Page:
MINNEAPOLIS (WCCO/CBS News) — In a 6-3 vote, the U.S. Supreme Court ruled Monday morning that the Civil Rights Act of 1964 applies to discriminations against LGBTQ employees, with Justices Roberts and Gorsuch siding with the majority opinion.
The court’s 6-3 ruling extends the scope of Title VII of the Civil Rights Act, which bars discrimination on the basis of sex, race, color, national origin and religion, to include LGBTQ people.
It is viewed as a major victory in the fight for civil rights for the LGBTQ community.
Minnesota Sen. Amy Klobuchar called the ruling “a monumental step in the march towards LGBTQ+ equality, but added that legislators must now work to also pass the Equality Act.
“No one should ever face discrimination based on who they are. Today’s Supreme Court decision is a huge victory in the long battle for equality, but not the end,” Klobuchar said. “We still must pass the Equality Act and I will keep fighting for the LGBTQ community.”
This is a monumental step in the march towards LGBTQ+ equality, but the fight is not over. We need to ensure the LGBTQ+ community is equally protected in every way—we must also pass the Equality Act.🏳️🌈https://t.co/3gTaAySO8e
— Amy Klobuchar (@amyklobuchar) June 15, 2020
Sen. Tina Smith agreed, adding “no one should be discriminated against, or fired, because of their sexual orientation or gender identity.”
OutFront Minnesota called the decision “heartening and encouraging, but our work is far from finished. Violence against the trans community — and especially Black trans women — is an epidemic and it must be stopped. Our nation has much to do to dismantle both legal and cultural systems of racism. While LGBTQ+ people now have legal protection from discrimination at work, we still have a long way to go to ensure that “We the People” actually includes every person in this country.”
OutFront Minnesota also called for legislation from the U.S. Congress to address LGBTQ discrimination, calling out specifically the Trump administration’s decision, announced just last week, to strip protections for transgender people in the Affordable Care Act.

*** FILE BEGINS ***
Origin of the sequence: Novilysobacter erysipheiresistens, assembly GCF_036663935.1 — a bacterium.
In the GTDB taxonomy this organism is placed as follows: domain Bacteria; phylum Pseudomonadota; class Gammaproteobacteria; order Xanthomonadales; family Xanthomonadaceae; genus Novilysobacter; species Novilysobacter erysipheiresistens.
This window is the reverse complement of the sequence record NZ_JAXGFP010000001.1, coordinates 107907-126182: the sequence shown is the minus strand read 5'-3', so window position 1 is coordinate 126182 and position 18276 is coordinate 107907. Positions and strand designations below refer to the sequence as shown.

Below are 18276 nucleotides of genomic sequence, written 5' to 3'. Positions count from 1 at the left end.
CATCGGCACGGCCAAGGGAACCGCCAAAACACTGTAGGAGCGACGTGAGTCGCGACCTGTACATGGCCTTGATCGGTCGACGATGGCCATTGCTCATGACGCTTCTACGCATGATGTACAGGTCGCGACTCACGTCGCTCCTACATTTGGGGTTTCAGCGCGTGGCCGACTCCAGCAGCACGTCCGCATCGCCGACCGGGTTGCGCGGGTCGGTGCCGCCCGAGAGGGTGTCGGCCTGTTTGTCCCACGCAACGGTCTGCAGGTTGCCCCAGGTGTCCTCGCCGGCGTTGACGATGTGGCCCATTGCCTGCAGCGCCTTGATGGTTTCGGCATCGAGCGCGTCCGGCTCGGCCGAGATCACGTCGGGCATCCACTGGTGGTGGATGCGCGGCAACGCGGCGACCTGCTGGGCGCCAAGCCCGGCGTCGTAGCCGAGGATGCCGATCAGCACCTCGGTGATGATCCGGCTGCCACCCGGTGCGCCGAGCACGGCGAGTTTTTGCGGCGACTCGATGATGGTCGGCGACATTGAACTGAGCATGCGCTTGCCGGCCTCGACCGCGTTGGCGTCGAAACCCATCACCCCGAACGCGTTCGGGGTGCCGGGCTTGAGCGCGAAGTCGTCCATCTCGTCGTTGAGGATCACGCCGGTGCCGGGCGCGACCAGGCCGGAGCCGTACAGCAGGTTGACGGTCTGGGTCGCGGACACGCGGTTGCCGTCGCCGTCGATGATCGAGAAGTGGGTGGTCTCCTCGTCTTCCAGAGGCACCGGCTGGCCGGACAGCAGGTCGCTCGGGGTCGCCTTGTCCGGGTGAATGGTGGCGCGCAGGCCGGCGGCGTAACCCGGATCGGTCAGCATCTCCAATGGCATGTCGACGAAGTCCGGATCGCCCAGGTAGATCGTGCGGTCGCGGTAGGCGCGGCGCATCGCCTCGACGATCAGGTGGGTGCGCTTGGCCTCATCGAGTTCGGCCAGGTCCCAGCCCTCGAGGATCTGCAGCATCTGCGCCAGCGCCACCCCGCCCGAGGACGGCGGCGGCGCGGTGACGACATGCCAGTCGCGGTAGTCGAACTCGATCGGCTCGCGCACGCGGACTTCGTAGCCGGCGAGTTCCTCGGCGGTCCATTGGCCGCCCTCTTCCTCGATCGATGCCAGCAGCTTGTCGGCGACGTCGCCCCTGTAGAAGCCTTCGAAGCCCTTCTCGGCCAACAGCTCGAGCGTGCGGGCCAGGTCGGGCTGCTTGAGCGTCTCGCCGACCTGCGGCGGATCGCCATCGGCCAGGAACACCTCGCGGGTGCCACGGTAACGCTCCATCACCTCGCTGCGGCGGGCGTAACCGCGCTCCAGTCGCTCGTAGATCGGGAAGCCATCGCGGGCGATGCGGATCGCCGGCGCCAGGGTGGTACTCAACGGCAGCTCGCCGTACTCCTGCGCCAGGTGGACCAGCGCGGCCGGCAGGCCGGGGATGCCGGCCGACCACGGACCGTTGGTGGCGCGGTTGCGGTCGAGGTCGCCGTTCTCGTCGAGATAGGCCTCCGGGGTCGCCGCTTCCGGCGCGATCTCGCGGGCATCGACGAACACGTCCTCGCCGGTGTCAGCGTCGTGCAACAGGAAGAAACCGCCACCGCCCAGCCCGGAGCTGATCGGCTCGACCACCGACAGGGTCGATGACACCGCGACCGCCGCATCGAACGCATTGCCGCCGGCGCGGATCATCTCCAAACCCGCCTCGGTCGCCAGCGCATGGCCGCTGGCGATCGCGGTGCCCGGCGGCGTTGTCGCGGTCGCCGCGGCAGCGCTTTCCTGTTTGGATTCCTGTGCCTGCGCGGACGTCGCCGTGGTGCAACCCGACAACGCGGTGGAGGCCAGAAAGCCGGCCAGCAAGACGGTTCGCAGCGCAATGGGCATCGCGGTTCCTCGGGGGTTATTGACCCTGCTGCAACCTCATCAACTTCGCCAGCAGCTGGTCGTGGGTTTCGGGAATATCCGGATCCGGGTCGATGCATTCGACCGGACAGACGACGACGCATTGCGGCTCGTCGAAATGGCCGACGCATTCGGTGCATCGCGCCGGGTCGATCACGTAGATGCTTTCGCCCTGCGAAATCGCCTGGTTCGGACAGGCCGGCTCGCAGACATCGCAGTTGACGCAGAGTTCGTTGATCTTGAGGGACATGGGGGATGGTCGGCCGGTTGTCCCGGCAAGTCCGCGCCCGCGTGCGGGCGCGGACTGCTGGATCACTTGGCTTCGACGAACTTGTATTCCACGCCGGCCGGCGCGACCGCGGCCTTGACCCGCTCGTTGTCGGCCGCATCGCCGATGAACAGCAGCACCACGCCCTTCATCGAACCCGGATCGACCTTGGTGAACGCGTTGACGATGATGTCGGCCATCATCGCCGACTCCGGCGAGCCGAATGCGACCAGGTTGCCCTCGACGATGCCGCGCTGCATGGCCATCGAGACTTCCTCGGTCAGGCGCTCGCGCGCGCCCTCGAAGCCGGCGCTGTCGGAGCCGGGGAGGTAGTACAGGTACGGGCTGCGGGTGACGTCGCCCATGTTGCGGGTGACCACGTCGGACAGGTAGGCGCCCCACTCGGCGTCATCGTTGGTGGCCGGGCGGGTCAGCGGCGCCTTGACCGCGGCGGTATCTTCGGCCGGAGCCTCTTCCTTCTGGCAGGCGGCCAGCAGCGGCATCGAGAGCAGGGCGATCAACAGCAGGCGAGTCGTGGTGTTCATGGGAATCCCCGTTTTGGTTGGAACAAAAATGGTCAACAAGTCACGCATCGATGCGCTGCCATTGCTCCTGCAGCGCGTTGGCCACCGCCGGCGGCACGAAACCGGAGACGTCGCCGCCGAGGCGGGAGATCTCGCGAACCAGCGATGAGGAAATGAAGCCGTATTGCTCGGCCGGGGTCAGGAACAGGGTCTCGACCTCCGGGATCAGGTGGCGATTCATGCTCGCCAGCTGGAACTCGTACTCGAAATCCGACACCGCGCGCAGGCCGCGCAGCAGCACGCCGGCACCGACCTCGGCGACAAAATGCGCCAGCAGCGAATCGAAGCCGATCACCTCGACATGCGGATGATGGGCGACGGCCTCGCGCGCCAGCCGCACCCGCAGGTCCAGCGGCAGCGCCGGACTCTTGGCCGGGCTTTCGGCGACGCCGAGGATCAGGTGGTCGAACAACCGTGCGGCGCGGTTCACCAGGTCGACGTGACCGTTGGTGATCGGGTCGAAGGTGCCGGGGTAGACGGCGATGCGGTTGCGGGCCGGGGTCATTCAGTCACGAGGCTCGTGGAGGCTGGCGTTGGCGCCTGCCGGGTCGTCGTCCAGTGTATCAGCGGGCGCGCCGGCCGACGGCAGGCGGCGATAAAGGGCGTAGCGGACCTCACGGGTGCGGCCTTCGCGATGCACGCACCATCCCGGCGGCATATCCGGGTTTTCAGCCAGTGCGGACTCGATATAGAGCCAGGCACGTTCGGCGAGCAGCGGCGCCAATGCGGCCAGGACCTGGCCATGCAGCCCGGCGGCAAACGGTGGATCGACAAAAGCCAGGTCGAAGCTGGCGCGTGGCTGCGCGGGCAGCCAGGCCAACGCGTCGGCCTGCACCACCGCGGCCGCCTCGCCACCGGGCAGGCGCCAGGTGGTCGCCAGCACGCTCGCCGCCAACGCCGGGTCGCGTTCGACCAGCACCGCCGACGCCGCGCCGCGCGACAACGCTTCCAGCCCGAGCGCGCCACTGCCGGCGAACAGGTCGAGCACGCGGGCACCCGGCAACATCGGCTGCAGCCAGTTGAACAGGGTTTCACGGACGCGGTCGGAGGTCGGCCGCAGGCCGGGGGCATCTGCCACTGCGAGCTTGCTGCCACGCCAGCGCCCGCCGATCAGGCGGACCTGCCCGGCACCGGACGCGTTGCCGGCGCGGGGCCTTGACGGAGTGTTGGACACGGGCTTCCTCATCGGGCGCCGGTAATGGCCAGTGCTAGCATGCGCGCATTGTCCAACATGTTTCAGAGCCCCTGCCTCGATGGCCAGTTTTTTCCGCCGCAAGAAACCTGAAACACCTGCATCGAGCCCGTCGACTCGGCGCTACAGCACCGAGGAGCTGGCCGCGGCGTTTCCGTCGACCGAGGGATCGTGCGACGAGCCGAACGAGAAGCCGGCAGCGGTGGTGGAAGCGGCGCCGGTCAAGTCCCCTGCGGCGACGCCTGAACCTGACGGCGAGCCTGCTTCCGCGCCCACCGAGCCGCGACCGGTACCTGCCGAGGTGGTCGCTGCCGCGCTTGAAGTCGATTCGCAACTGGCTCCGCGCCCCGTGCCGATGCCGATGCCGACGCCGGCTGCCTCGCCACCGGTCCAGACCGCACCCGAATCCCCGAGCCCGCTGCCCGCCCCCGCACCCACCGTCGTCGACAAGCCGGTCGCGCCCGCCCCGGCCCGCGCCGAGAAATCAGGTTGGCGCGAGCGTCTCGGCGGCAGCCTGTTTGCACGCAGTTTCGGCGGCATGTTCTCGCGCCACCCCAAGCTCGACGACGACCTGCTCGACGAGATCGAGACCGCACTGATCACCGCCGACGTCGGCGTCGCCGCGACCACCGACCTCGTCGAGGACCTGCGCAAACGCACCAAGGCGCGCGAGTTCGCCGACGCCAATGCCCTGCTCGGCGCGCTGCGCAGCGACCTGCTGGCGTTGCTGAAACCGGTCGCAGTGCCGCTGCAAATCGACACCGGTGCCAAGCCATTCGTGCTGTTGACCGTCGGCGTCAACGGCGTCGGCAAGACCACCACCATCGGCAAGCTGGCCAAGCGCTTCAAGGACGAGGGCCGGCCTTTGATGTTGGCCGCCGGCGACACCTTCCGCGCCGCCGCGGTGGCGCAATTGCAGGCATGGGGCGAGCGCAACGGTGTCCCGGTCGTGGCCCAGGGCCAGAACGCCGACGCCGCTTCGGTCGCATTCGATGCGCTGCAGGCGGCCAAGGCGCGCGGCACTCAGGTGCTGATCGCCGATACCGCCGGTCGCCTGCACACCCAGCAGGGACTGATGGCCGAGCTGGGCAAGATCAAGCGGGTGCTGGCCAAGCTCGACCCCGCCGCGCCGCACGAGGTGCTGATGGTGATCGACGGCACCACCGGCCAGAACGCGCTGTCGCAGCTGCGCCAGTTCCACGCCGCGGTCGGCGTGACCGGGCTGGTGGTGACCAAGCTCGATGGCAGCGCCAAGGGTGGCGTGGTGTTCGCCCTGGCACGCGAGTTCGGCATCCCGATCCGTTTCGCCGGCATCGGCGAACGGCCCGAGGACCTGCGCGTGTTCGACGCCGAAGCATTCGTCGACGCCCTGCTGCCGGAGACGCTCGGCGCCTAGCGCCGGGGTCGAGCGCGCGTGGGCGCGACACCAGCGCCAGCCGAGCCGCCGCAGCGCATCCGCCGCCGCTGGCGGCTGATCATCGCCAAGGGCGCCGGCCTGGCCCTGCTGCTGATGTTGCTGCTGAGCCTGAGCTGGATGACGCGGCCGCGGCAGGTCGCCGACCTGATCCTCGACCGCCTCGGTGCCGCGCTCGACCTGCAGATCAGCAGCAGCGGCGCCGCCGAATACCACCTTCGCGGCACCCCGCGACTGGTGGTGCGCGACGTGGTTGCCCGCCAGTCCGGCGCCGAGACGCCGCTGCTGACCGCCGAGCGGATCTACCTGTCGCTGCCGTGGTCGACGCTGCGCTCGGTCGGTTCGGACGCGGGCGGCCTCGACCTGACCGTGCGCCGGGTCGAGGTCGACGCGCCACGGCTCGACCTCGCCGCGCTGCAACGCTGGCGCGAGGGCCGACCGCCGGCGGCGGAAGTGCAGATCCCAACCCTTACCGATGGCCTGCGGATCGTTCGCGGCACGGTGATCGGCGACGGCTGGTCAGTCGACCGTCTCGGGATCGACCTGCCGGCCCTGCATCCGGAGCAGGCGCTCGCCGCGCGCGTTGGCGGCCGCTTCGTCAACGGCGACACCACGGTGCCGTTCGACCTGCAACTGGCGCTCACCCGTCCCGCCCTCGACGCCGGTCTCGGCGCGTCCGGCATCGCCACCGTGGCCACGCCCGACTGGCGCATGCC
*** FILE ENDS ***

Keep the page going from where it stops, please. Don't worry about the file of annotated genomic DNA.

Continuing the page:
“Until our laws remedy systemic racism and inequality, and our culture catches up to those laws, our movement’s pursuit of LGBTQ equality is far from done,” OutFront Minnesota said in a release.
The Department of Human Rights also applauded the decision.
“Today, the highest court in the country affirmed that discrimination against LGBTQ+ workers is illegal. Since 1993, Minnesota’s civil rights law has prohibited discrimination on the basis of someone’s gender identity or sexual orientation. The decision today by the U.S. Supreme Court echoed this fundamental right,” Minnesota Department of Human Rights Commissioner Rebecca Lucero said. “Particularly for trans women of color and gender nonconforming individuals who experience higher rates of discrimination and violence, this ruling will have a profound impact for decades to come.”
The cases involving Title VII, of which there were three before the court, were the first involving LGBTQ rights to reach the justices since the retirement of Justice Anthony Kennedy in 2018. Kennedy authored the majority opinions in all major gay rights cases decided by the court, and President Trump replaced him with Justice Brett Kavanaugh, an appointment that shifted the court rightward.
The justices heard oral arguments in the legal battle over Title VII at the start of its term in October, during which Gorsuch, appointed to the high court by Mr. Trump, emerged as the likely swing vote.